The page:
Saturated Space, September 2015
In the summer and autumn of 1876, visitors to the London home of shipping magnate Frederick Richards Leyland, at 49 Prince’s Gate in Kensington, stopped short when they came to the dining room. There they were met by the sight of a dandyish man, with a shock of white hair, painting on a ladder in a state of frenzied concentration. His two young assistants moved in and out of the room, carrying pails of paint and sheets of gilt. There was so much gilt that it got into their hair and shimmered on their skin. At one point the artist mounted a scaffold or a sling under the ceiling, and painted it on his back.
Leyland, the owner of the house, was away on business. He knew only that the artist, a close friend, was touching up his new dining room.
The Underappreciated Architecture of Waffle House
CityLab, May 26, 2015
“Why would you eat your grits anyplace else?” That’s the title of a song on the Waffle House jukebox, and it’s what I think to myself every time I dig into breakfast at the greasy-spoon chain, a personal favorite, which has some 1,500 locations from Delaware to Arizona.
Waffle House is not Chartres Cathedral, admittedly, but it has a certain architectural je ne sais quoi. The classic Waffle House is minimalist in design, with a lemon-yellow strip running around the top, above a wide band of windows and, often, a red or red-striped awning. The interior is outfitted with retro globe lights and red-and-chrome stools. Unlike most fast-food joints, Waffle House has an open kitchen, so you can watch the cooks as they scatter and smother your hash browns.
But the Waffle House experience, little changed since it debuted in Georgia in 1955, may now be in for an overhaul. Earlier this month, the chain revealed the design for a new restaurant it will build on Canal Street in New Orleans. “It’s probably going to be the fanciest Waffle House you will ever see,” a company representative told the New Orleans Board of Zoning Adjustments.
Bird of Prey: A Macabre Twist on James McNeill Whistler’s Peacock Room
Architectural Record, May 18, 2015
Painted by James McNeill Whistler in the 1870s, the Peacock Room, on display in the Freer Gallery of Art in Washington, D.C., is one of the most celebrated interiors in history. Decorations in teal and gold swirl over every surface—even the ceiling and shutters.
Now, in a twist worthy of The Picture of Dorian Gray, the Peacock Room has acquired a doppelganger. New York-based artist Darren Waterston has made a full-scale, warped replica of Whistler’s masterpiece, with broken shelves, smashed pottery, and gold paint pooled on the floor. This dark homage, called “Filthy Lucre,” is the heart of a larger exhibition called Peacock Room REMIX, on view through November 2016 in the Arthur M. Sackler Gallery of Art—next door to the Freer and steps away from the room that inspired it.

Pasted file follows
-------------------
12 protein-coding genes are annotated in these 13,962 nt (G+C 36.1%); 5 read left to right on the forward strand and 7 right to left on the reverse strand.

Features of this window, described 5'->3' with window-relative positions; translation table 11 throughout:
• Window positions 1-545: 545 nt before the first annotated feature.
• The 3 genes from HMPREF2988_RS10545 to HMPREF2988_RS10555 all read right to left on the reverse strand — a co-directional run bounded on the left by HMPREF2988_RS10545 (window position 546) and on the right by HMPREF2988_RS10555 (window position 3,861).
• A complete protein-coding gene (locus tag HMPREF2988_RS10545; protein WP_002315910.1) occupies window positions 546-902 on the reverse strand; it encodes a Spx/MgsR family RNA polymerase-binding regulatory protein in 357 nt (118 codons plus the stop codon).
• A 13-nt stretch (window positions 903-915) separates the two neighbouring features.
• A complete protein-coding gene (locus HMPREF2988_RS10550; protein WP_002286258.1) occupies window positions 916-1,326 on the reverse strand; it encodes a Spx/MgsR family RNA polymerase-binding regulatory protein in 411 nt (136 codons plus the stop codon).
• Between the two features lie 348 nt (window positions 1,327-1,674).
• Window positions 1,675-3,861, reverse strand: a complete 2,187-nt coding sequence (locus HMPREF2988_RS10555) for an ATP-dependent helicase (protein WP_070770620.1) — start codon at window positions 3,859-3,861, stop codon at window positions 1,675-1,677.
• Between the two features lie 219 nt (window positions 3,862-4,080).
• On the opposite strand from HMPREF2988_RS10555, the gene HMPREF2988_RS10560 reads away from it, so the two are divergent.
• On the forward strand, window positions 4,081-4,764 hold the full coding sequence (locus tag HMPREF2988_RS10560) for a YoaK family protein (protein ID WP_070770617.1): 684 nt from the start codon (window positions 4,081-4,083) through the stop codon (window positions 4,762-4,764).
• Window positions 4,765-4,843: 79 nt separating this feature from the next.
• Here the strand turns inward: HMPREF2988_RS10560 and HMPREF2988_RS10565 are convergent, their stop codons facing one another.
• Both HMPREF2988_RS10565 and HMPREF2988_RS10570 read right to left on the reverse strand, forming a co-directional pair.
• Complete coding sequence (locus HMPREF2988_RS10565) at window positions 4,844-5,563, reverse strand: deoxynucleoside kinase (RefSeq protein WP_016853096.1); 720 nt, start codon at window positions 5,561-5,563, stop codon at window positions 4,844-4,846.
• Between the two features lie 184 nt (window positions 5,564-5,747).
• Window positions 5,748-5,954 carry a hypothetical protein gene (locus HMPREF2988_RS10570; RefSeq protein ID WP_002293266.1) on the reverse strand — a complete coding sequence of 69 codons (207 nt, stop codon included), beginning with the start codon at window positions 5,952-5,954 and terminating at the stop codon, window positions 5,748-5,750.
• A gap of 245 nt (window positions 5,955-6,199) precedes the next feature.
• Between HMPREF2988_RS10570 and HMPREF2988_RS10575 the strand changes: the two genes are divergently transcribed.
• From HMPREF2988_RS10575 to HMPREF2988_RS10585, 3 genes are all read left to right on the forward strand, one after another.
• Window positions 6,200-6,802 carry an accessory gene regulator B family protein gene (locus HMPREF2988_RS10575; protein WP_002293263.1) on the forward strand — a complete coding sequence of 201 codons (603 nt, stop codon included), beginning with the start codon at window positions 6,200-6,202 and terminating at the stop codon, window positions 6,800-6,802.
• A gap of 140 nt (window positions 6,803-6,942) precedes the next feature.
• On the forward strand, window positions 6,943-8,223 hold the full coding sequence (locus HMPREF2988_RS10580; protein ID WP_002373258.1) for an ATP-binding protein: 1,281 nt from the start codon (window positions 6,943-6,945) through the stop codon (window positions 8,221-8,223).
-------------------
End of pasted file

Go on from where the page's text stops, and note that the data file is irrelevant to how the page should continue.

AIA Twenty-Five Year Award: Broadgate Exchange House
Architect, May 2015
The Big Bang, at least the British version of it, took place on Oct. 27, 1986, when Prime Minister Margaret Thatcher deregulated the London stock market. Very swiftly after that, the City of London morphed from an insular old-boys club into a modern, global financial center. Foreign banks rushed in, and they needed somewhere to go.
Broadgate, which had broken ground a year earlier, became that somewhere. With 14 buildings planned for a 32-acre site east of the Barbican and St. Paul’s, it was the largest-ever office development in Britain at the time. Working with Rosehaugh Stanhope Developments and British Rail (BR), Arup designed the initial master plan and several buildings, while Skidmore, Owings & Merrill (SOM) designed the rest.
The main challenge facing SOM was that the land, then owned by BR, was covered by tracks going in and out of Liverpool Street Station, a major commuter hub. The trickiest part of the site was the “throat” of jumbled tracks on the north side of the station. The brilliant way that SOM solved this problem in building the Broadgate Exchange House—by spanning the tracks with parabolic steel arches, which it happily exposed—has earned the firm this year’s Twenty-Five Year Award. The award is given each year to a building that has stood the test of time, and the Exchange House—completed in 1991—is the first building outside of the United States to receive it.
The Artful Façades of Pablo Bronstein
For artist Pablo Bronstein, the avant-garde has become so institutionalized that history seems radical.
Architect, June 2014
Several years ago, the artist Pablo Bronstein published a new edition of Horace Walpole’s novel The Castle of Otranto, with a cover he had drawn by hand. Walpole, an 18th-century English aristocrat, is perhaps best known for his country estate Strawberry Hill, which is credited with beginning the Gothic Revival. In the main reception room, visitors admired elaborate fan vaulting, copied from Henry VII’s Chapel at Westminster Abbey—only at Strawberry Hill, it was made of papier-mâché. It was the kind of stagecraft that undoubtedly attracted Bronstein to Walpole. Just like his subject, Bronstein prizes artifice, and the meaning it can bring to his work.
Photograph by Stefan Altenburger Photography Zurich